Low energy lighting considerations – Part 3 of 3

In Part 1 we looked at the options for improving the energy efficiency of the current lighting. In Part 2 we examined the options in more details and came to the conclusion that the only real option was to change to either fluorescent tubes or compact fluorescent lamps (CFLs).

In this section we look more at the way the light is delivered and the type (mainly colour) of the light.

But before we do that there is one interesting ultra low energy fitment to be called into play, and that is the sun. This dwelling is a bungalow with a relatively large footprint. It has, therefore, two hallways. One, the entrance area, is m x m with a window on one side. The other, which links to the bedrooms, is entirely internal and the only natural light comes from some glazed doors. For safety reasons they will have to be replaced making it a dark place. The kitchen has only one small window and, currently, a glazed door. Again, to reduce heat loss and improve security that glazing will be reduced. If we are not careful we will be needing to use artificial lighting 24 x 7.

One solution would be to put a roof light in the ceiling, but that would be a bad idea. Such roof lights let heat in during the summer when it is not wanted and out again in the winter as, even if well glazed; windows have a poor U value and are a serious source of heat loss. Flat, or south facing, roof lights are particularly bad in this way.

However, there is a device called a Sunpipe that can help. It is a 300mm/ 12” diameter silvered tube connected to a light gathering dome on the roof and a flat light outlet at the room’s roofline. It’s modest size minimises heat loss, it does not have to open (unlike a roof light) and so can be well sealed, and it will illuminate ‘up to 14 m2’. It has a U value of 1.8, just fine for what we need. It is intended to fit one of these to each of the spaces identified.

Light colour

We all know that white light has different ‘colours’. You can see this when taking photos. If you use the same camera settings for an indoor scene lit by incandescent lights then it looks as if it has a red/ orange tinge compared to the same subject outside on a sunny day. His is because the temperature of the radiating body giving the light is less for the indoor scene that from the sun. In both cases it is what is called ‘black body’ radiation, that is radiation derived purely form the temperature of the radiant body. For full daylight the nominal temperature is from 6,000 to 6,500K. An incandescent lamp is about 3,000K and so appears redder. A candle, with an even redder light, comes in at below 2,000K.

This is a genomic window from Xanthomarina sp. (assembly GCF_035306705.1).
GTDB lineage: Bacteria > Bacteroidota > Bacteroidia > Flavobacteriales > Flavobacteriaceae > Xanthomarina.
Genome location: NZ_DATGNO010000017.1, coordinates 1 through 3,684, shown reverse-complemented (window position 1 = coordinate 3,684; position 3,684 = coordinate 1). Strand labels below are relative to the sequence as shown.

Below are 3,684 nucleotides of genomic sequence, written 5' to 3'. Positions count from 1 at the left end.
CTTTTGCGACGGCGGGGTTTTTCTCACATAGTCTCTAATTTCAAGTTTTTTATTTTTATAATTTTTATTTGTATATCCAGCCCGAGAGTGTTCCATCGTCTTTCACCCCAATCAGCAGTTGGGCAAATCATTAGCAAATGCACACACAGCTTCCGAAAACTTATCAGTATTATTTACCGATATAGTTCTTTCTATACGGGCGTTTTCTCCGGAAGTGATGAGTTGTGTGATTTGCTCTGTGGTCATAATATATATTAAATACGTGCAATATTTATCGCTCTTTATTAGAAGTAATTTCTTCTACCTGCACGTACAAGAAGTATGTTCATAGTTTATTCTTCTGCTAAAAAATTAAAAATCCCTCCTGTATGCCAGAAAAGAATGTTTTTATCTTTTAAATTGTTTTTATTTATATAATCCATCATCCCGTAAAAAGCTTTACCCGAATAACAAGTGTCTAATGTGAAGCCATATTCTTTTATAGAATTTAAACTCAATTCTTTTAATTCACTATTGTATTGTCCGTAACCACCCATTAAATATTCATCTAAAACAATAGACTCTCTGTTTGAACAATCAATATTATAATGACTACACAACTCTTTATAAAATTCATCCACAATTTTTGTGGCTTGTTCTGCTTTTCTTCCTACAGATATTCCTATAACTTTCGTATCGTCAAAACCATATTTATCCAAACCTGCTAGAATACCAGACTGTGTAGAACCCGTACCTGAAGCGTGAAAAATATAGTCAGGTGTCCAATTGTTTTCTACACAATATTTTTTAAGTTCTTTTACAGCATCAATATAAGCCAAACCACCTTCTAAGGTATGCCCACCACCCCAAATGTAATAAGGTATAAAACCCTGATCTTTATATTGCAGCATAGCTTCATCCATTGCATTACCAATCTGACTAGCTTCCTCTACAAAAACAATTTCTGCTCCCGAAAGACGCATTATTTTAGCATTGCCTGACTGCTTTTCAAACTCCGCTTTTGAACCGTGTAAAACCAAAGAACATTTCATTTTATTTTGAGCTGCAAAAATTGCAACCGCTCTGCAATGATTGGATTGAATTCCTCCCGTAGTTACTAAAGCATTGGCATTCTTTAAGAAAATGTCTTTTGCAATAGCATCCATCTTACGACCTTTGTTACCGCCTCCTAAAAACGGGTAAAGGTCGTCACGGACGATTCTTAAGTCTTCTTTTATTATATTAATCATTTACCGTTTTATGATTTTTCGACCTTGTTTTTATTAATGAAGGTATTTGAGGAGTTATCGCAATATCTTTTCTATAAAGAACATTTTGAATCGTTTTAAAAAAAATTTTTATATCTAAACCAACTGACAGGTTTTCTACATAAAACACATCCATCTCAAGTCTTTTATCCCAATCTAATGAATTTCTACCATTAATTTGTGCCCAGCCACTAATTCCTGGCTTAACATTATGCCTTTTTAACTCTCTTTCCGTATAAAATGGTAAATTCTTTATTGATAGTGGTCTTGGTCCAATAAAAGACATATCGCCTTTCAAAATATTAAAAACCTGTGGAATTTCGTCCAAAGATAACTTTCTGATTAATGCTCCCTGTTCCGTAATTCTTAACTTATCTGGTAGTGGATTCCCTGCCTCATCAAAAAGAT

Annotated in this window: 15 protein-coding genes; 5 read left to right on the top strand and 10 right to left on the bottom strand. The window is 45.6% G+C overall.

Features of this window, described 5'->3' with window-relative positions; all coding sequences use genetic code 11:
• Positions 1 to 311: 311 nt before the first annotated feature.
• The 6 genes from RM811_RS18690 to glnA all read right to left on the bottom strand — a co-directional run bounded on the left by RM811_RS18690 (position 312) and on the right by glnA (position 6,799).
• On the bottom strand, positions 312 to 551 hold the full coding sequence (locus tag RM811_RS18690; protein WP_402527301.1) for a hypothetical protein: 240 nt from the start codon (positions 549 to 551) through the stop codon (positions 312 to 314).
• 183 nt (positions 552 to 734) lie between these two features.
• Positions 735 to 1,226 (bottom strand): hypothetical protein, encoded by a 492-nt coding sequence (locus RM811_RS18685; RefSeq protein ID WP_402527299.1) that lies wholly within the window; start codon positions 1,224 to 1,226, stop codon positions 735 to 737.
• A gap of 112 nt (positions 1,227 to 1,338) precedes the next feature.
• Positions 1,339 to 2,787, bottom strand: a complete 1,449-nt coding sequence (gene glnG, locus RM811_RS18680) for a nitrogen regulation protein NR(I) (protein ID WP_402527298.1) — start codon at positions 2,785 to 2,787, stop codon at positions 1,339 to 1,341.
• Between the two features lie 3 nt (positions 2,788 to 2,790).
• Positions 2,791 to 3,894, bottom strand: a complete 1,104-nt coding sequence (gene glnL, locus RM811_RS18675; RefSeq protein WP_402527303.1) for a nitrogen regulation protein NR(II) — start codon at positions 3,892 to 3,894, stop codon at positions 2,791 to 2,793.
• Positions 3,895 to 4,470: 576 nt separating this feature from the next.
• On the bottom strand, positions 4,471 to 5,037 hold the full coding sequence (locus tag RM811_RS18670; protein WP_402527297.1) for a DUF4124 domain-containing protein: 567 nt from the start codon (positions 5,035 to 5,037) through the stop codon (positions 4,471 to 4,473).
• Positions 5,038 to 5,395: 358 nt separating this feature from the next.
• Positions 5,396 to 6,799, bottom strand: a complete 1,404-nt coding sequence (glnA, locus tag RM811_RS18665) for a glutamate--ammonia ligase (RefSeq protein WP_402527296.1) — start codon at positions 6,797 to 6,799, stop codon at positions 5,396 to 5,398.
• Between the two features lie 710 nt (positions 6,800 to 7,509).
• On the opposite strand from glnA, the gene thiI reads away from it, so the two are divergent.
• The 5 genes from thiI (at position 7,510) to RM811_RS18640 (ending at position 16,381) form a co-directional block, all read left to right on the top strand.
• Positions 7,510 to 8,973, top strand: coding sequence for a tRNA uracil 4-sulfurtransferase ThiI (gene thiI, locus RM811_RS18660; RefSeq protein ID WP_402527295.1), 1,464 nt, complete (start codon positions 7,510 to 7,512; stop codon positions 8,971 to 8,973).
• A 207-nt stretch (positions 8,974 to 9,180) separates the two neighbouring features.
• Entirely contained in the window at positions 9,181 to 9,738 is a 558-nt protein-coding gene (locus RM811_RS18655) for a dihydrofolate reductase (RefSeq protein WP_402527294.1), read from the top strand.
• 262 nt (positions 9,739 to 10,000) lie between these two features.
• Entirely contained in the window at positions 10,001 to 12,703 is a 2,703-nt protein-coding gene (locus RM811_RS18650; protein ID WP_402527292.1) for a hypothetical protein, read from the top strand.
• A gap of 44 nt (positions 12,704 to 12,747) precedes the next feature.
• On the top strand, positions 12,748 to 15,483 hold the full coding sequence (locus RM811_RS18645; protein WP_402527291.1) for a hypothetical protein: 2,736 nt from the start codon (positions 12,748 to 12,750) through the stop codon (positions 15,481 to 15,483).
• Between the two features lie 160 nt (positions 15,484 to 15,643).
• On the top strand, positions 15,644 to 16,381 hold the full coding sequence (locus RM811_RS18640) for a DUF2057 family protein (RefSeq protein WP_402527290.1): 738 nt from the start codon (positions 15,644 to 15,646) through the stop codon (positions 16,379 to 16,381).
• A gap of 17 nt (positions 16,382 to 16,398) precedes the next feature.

The light from a fluorescent lamp is produced by exciting a chemical coating inside the tube, not heat. So its colours are defined by the types of chemicals used. In general there are two major colours used, referred to as warm white and cool white. The warm white simulates a temperature of around 3,500K; that is a bit whiter than an incandescent lamp, and the cool white has more blue light in the colour and is rated at around 5,500K, much closer to daylight.

Most domestic lighting will be done using the ‘warm white’ colour as we are used to associating the redder tinge with the evening indoors, candlelight and firelight. The cool white is much better for task lighting, e.g. for hobby spaces, work spaces, cooking and reading. This light gives increased contrast for improved visibility, and truer colour rendition.

For more information see Colour temperature (Wikipedia reference)

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